Mary Lindley Murray

From Wikipedia, the free encyclopedia
Jump to navigation Jump to search
Plaque commemorating Mary Lindley Murray, wife of Robert Murray for her contribution to the American Revolution by delaying General William Howe and his overwhelming military force from intercepting General Israel Putnam's retreat on Bloomingdale road to join General George Washington in the Bronx. Looking south from 37th Street, west of Park Avenue.

Mary Lindley Murray is known in American Revolutionary folklore as the Quaker woman who in 1776 held up British General William Howe after the British victory against American forces at Kips Bay. According to James Thatcher, a surgeon travelling with Washington's army, Murray treated Howe and his generals to cake and wine and delayed them several hours as the American rebels got away safely and undetected. As Thatcher puts it:

When retreating from New York, Major General Putnam, at the head of three thousand five hundred continental troops, was in the rear and the last that left the city. In order to avoid any of the enemy that might be advancing in the direct road to the city, he made choice of a road parallel with and contiguous to the North River, till he could arrive at a certain angle, whence another road would conduct him in such a direction as that he might form a junction with our army. It so happened that a body of about eight thousand British and Hessians were at the same moment advancing on the road, which would have brought them in immediate contact with General Putnam, before he could have reached the turn into the other road. Most fortunately, the British generals, seeing no prospect of engaging our troops, halted their own, and repaired to the house of a Mr. Robert Murray, a quaker and friend of our cause ; Mrs. Murray treated them with cake and wine, and they were induced to tarry two hours or more, Governor Tryon frequently joking her about her American friends. By this happy incident General Putnam, by continuing his march, escaped a rencounter with a greatly superior force, which must have proved fatal to his whole party. One half hour, it is said, would have been sufficient for the enemy to have secured the road at the turn, and entirely cut off General Putnam s retreat. It has since become almost a common saying among our officers, that Mrs. Murray saved this part of the American army. [1]

Mary Lindley Murray School, near her home

MARY MURRAY

The important service rendered to the American cause by Mrs. Murray, who saved Gen. Putnam and his troops from a surprise by the British, has been mentioned.* One of her descendants has communicated a few additional particulars concerning her. Her maiden name was Mary Lindley, and she was of a Quaker family. She was born in Pennsylvania, and resided in that colony for some years after her marriage to Robert Murray. Her eldest son, Lindley—so extensively known for his work on the grammar of the English language—was born at the town of Swatara, near Lancaster. In 1753 she removed with her family to the city of New York, where Murray became ere long one of the wealthiest and most respected merchants. He had joined the society of Friends from a persuasion of the truth of their creed and approbation of their customs, and though he was one of the four or five gentlemen who first rode in their coaches, he had a dislike to everything like luxury or ostentation, always terming his carriage his 'leather convenience'. Mrs. Murray is remembered in the family tradition as * See Vol. II., p. 294.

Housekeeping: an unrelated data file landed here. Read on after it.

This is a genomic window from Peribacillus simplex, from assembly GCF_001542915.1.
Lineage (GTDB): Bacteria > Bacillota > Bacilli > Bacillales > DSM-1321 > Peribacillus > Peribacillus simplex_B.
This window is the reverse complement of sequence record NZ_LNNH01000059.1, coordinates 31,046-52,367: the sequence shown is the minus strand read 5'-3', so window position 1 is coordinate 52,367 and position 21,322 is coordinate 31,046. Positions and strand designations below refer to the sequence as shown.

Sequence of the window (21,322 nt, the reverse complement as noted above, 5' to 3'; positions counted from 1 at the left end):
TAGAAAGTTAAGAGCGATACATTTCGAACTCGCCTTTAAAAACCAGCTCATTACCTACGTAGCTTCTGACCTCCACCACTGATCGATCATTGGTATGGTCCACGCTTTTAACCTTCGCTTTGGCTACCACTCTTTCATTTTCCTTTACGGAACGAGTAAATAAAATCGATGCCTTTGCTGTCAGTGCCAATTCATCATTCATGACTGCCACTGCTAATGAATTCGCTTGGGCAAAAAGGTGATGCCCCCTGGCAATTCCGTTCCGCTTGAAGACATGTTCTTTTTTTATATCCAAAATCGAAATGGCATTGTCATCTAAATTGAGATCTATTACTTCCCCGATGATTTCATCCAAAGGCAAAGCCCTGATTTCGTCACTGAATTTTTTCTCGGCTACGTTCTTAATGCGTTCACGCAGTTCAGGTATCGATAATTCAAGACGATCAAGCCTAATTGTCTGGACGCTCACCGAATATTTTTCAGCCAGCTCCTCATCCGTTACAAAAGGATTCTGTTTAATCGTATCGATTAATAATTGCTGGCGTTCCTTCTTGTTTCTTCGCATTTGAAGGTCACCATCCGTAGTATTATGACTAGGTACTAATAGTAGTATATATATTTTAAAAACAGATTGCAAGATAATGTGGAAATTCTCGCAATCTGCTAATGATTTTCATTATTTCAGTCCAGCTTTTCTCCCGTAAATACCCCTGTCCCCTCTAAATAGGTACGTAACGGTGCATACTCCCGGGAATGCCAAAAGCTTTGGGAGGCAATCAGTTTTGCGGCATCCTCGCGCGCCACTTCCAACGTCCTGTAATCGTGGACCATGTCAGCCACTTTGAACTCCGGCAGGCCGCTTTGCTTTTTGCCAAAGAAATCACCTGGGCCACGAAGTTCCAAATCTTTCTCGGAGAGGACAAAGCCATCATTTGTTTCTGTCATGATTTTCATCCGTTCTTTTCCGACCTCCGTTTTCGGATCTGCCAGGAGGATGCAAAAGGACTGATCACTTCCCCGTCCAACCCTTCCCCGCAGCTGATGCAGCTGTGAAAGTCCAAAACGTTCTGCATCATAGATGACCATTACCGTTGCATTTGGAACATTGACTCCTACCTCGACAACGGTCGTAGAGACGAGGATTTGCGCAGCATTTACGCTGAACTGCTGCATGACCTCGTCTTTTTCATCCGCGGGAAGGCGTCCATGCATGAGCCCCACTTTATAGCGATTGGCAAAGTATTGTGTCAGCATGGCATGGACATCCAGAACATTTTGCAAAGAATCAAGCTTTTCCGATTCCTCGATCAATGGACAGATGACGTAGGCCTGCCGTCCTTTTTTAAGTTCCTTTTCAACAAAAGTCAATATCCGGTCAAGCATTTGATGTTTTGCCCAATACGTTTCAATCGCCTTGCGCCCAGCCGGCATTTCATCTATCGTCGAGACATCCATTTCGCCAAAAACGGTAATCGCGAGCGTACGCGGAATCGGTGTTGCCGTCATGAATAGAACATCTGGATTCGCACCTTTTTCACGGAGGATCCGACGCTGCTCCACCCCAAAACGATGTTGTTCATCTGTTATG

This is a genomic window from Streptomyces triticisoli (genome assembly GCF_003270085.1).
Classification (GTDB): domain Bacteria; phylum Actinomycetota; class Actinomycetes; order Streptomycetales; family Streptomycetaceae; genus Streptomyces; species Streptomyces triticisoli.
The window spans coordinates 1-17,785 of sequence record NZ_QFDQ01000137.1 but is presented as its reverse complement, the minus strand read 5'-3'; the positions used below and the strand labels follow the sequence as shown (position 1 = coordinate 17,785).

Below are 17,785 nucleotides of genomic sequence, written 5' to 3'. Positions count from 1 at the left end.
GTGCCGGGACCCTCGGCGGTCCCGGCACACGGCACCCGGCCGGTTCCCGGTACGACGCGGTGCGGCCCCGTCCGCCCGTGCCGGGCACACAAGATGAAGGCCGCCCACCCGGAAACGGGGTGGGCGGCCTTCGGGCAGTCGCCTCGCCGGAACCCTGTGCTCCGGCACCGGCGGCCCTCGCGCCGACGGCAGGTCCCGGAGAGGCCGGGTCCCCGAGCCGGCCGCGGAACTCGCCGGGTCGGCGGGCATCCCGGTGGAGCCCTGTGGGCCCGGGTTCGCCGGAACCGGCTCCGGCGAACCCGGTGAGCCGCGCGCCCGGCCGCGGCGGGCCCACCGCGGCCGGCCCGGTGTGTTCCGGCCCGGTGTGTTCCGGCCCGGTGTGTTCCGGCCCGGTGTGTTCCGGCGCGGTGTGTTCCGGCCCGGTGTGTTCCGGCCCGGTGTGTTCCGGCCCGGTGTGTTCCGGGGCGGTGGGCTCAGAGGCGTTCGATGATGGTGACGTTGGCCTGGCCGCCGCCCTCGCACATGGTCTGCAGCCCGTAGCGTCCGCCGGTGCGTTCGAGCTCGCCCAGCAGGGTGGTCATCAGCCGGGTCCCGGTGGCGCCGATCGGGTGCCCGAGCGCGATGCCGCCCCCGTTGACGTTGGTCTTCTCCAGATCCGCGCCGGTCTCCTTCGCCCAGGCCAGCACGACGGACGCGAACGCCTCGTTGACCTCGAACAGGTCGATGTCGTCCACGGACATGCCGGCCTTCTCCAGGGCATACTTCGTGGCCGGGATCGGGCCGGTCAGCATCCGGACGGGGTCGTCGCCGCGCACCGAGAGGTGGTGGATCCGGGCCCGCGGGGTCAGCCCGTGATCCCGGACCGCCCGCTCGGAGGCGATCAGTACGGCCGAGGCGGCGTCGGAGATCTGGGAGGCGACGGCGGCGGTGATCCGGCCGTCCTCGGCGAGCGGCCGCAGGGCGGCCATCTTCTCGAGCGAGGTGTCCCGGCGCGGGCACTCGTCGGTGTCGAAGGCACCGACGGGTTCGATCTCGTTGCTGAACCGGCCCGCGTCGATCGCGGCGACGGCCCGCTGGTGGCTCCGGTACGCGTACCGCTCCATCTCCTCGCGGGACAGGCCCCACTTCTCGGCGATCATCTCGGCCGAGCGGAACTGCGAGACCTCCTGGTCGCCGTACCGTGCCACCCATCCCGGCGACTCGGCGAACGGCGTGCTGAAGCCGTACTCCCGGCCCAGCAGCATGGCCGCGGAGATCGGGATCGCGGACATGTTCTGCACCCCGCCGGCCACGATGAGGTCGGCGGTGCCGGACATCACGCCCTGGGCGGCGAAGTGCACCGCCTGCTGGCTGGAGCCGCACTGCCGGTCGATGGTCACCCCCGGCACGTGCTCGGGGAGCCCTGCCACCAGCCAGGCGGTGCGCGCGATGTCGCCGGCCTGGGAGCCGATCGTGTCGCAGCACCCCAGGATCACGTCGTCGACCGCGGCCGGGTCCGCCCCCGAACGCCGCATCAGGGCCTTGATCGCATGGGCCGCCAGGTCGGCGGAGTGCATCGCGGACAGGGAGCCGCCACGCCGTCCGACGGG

a person of great dignity and stateliness of deportment. Her disposition is described by a tribute to her memory in the memoirs of her son, Lindley Murray: "My mother was a woman of amiable disposition, and remarkable for mildness, humanity and liberality of sentiment. She was indeed a faithful and affectionate wife, a tender mother, and a kind mistress. I recollect with emotions of affection and gratitude her unwearied solicitude for my health and happiness."

About the year 1764 Mr. Murray removed his family to England and remained there, on account of his health, till 1775. He was descended of a noble Scottish family, whose younger branches, like many other scions of nobility, had found themselves obliged, in impoverished and troublous times, to seek their fortune in the new world. It was natural, therefore, that he should retain their prejudices, and he continued disposed to loyalism during his life, while his wife, as the anecdote recorded of her testifies, joined with all her sympathies in the contest for liberty in her native land. The scene of her detention of the British officers was 'The Grange', a small country seat at Murray Hill, some time since removed to make way for the improvements of the growing city.

Mrs. Murray died December 25, 1782, (0. S.) Many of her descendants are now living in New York: those of her son, John Murray, and her daughters, Beulah— Mrs. Martin Hoffman—and Susannah—the wife of a British officer—Col. Gilbert Colden Willett, a grandson of the English Lieutenant-Governor Colden. [2]

In Popular Culture[edit]

The tale is the basis of the Rogers & Hart musical Dearest Enemy and the 1957 play Small War on Murray Hill.

References[edit]

  1. ^ A Military Journal During the American Revolutionary War, from 1775 to 1783, James Thatcher, Richardson and Lord, 1823
  2. ^ The Women of the American Revolution, Volume III, Elizabeth Fries Ellet, Baker and Scribner, 1850, page 376